As for what this means for commercial construction, the widespread shift to remote work or a hybrid work model implies a new set of requirements for corporate office space. It’s quite likely that big office towers will be replaced by smaller work spaces, with layouts designed for more flexibility.

Construction Equipment

With temporary production-plant closures due to COVID-19, new equipment suppliers have fewer units in stock, which has driven buyers to the used-equipment market. Both the burgeoning demand and an increase in the price of steel since the start of the pandemic9 has led to a rise in equipment prices.

“Whether the buyer opts to purchase used or new equipment ultimately hinges on what they plan to use it for,” says Josée-Claude. “In the case of used equipment, they need to look into its general maintenance history and ask about tire, brake, and track wear and tear, and about rust or leaks.”

Financial alternatives, like equipment refinancing, exist to provide used-equipment owners with ready access to working capital to be able to respond to time-sensitive business opportunities. By going this route, they get quick access to liquid cash through their equipment inventory without having to scrap it.

 

 

Josée-Claude Dufour

Since joining the company five years ago, Josée-Claude has helped build the sustainable business relations network between Hitachi Capital Canada and its construction partners. Josée-Claude works on the front lines and prioritizes her client's needs. Her valuable industry expertise has made her a reputable leader in the field.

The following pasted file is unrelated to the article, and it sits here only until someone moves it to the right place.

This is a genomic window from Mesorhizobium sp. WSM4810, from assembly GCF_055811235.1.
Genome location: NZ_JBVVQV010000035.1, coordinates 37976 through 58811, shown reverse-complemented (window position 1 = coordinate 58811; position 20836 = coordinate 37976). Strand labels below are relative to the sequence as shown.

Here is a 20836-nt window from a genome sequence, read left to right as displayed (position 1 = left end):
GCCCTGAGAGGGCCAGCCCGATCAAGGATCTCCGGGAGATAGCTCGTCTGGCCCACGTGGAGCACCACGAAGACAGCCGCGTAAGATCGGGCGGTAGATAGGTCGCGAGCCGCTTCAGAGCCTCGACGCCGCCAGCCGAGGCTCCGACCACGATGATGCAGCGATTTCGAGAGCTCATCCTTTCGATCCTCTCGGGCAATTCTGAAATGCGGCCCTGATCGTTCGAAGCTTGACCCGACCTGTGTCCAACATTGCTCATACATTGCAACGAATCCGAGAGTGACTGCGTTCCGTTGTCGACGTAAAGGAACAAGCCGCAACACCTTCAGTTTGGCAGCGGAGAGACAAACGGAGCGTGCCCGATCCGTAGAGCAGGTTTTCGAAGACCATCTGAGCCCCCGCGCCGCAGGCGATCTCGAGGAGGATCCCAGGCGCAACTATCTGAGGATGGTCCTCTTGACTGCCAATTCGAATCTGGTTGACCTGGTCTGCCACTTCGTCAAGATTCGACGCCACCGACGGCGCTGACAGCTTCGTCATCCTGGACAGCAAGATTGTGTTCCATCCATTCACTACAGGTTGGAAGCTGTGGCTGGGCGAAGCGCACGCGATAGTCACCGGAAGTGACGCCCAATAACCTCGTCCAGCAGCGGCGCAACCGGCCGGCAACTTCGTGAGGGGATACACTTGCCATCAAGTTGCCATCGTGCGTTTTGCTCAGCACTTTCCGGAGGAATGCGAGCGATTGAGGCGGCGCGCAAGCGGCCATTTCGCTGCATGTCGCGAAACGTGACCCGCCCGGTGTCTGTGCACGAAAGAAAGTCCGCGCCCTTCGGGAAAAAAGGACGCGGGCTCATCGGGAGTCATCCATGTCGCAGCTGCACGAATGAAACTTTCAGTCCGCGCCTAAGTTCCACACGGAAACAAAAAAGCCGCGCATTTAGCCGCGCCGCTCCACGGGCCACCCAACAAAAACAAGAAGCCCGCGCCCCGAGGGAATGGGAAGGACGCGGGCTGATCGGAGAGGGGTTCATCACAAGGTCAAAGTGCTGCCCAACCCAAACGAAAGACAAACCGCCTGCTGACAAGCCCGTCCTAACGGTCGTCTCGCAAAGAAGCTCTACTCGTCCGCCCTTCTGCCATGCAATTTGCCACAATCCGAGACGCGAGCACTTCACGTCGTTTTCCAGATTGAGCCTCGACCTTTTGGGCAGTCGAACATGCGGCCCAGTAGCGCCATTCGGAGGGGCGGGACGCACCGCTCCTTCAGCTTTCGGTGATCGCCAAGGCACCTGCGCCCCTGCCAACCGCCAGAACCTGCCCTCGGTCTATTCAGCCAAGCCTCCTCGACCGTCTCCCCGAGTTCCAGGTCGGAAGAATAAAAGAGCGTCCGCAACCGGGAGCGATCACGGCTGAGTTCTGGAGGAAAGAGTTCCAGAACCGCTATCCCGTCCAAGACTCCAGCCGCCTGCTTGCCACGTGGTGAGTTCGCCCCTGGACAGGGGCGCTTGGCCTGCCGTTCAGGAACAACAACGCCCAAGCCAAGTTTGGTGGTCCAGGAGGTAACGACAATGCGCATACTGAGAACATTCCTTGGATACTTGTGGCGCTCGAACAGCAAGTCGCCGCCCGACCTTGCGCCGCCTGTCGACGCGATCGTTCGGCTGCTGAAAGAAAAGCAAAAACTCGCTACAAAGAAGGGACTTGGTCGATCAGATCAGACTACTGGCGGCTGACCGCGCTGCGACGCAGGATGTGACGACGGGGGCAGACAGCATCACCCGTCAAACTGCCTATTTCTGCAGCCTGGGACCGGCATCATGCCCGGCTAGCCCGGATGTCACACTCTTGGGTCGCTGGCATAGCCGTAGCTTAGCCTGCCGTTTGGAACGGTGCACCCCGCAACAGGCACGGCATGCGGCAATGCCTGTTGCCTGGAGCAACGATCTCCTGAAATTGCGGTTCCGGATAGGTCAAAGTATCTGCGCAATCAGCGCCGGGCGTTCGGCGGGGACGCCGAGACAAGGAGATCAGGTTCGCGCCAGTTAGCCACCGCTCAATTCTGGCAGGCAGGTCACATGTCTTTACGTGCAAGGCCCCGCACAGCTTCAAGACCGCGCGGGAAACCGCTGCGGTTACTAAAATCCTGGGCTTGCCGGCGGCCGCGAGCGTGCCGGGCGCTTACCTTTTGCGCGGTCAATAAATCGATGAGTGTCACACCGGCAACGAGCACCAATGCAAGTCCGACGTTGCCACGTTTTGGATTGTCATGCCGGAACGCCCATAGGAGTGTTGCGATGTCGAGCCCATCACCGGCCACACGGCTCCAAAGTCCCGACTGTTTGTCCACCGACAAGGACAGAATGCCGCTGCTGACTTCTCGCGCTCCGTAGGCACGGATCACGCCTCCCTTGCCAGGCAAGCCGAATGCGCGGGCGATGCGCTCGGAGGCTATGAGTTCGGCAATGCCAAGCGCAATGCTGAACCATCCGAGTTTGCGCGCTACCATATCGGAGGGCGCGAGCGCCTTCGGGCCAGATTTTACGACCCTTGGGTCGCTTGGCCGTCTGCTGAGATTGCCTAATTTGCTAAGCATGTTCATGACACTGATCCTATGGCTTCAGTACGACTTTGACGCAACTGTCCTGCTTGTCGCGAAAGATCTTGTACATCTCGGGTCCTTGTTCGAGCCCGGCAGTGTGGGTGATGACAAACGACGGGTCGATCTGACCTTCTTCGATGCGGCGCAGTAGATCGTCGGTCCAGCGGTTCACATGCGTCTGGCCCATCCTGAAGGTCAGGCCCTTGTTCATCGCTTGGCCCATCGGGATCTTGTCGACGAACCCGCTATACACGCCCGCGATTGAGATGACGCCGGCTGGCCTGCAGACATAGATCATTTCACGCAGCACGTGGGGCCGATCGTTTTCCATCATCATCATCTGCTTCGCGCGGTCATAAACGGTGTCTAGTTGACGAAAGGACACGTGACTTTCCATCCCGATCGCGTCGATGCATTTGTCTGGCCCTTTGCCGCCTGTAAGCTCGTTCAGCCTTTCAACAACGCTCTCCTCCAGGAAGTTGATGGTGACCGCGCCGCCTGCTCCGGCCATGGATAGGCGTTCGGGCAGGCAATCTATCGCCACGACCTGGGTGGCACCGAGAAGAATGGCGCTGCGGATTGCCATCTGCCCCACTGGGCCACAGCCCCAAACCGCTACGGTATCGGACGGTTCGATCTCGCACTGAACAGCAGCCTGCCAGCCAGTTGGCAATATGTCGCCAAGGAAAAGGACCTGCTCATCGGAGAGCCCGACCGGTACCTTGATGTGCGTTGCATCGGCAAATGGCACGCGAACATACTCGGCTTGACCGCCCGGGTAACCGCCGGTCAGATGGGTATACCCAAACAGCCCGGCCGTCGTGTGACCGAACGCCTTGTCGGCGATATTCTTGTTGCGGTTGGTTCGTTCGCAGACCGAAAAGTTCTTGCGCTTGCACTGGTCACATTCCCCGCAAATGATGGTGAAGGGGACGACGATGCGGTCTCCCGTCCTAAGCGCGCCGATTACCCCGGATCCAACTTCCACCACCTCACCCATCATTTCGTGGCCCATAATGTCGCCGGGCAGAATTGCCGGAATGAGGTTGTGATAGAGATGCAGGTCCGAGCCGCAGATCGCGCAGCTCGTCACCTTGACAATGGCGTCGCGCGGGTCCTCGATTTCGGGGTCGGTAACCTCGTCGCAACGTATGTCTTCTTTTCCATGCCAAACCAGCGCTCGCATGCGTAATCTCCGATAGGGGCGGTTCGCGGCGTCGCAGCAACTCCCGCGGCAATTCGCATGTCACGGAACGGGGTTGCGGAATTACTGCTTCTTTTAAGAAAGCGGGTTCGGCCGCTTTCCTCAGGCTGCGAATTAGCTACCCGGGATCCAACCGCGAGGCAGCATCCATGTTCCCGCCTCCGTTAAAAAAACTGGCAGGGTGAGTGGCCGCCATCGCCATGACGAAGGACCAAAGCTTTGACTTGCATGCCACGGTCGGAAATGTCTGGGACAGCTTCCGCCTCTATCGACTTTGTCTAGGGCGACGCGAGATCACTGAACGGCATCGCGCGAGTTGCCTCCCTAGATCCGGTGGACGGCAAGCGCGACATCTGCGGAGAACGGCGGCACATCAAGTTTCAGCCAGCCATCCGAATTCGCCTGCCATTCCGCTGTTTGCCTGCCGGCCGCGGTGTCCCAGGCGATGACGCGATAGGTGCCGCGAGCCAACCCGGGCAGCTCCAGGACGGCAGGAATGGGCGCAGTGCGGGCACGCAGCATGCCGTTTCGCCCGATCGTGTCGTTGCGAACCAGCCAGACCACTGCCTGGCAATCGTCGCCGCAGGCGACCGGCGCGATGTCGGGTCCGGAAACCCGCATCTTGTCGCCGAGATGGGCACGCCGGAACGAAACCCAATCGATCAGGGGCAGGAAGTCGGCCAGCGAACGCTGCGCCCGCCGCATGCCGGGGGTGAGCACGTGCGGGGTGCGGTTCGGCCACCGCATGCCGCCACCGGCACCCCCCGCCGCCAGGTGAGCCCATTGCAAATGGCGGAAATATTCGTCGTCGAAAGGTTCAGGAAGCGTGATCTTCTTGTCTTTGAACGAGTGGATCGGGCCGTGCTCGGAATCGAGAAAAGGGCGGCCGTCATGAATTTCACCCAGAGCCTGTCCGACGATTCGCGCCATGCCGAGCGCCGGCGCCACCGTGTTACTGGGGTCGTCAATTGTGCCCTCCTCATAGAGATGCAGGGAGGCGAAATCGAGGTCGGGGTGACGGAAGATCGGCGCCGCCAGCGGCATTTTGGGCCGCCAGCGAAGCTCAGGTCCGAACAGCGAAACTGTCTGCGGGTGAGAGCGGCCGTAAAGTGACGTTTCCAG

Bibliography

1 Government of Quebec. (2021). Plan d’action pour le secteur de la construction. https://www.tresor.gouv.qc.ca/fileadmin/PDF/infrastructures_publiques/Plan_d_action_construction.pdf?fbclid=IwAR2vPp8mrQDVPW_O2eEUcu0-N-n_eqvt9vsNuAIjkYxH_6hoOe1zo8gqkR0

2Commission de la construction du Québec. (2021, april). Nombre d'heures travaillées dans la construction selon le mois. https://www.ccq.org/-/media/Project/Ccq/Ccq-Website/PDF/Recherche/StatistiquesHistoriques/2020/C36.pdf?la=fr-CA&rev=86e21e45be314fc2bf42848421b0c8a4&hash=1F93A7DF19164DD7569FDCA1A11A1B2B

3Commission de la construction du Québec. (2021, april). Nombre de salariés dans la construction selon le mois, 2011-2020. https://www.ccq.org/-/media/Project/Ccq/Ccq-Website/PDF/Recherche/StatistiquesHistoriques/2020/C35.pdf?la=fr-CA&rev=5a2ea92be637439d8bd31acfd2d550c6&hash=CD6D9DDB434062556F6D92E6D90D2A5D

4Government of Canada. (2021, may). Les répercussions économiques de la COVID-19 au Québec : Construction. https://www.guichetemplois.gc.ca/content_pieces-eng.do?cid=16911

5Commission de la construction du Québec. (2020, november). Liste des chantiers importants – Novembre 2020. https://www.ccq.org/-/media/Project/Ccq/Ccq-Website/PDF/Recherche/ChantiersImportants/Novembre2020/2020_11_Mtl.pdf?la=fr-CA&rev=f03ed90df0764a9eaa7563545bc8a120

6Commission de la construction du Québec. (2021, april). Nombre d'heures travaillées dans la construction selon le mois. https://www.ccq.org/-/media/Project/Ccq/Ccq-Website/PDF/Recherche/StatistiquesHistoriques/2020/C36.pdf?la=fr-CA&rev=86e21e45be314fc2bf42848421b0c8a4&hash=1F93A7DF19164DD7569FDCA1A11A1B2B

7Government of Quebec. (2020). Plan québécois des infrastructures. https://www.tresor.gouv.qc.ca/fileadmin/PDF/budget_depenses/20-21/7-Plan_quebecois_des_infrastructures.pdf?fbclid=IwAR0H89eqIe-anRq2L8H-45El2jrUEaphjqAWJOXSrBCROECsEq7VEF_MZrY4

8APCHQ. (2021, april). Avril, un autre mois record pour la construction. https://www.apchq.com/documentation/economique/mises-en-chantier/avril-2021

9Statistics Canada (2020, october). Industrial product and raw materials prices indexes. https://www150.statcan.gc.ca/n1/daily-quotidien/201130/dq201130b-eng.htm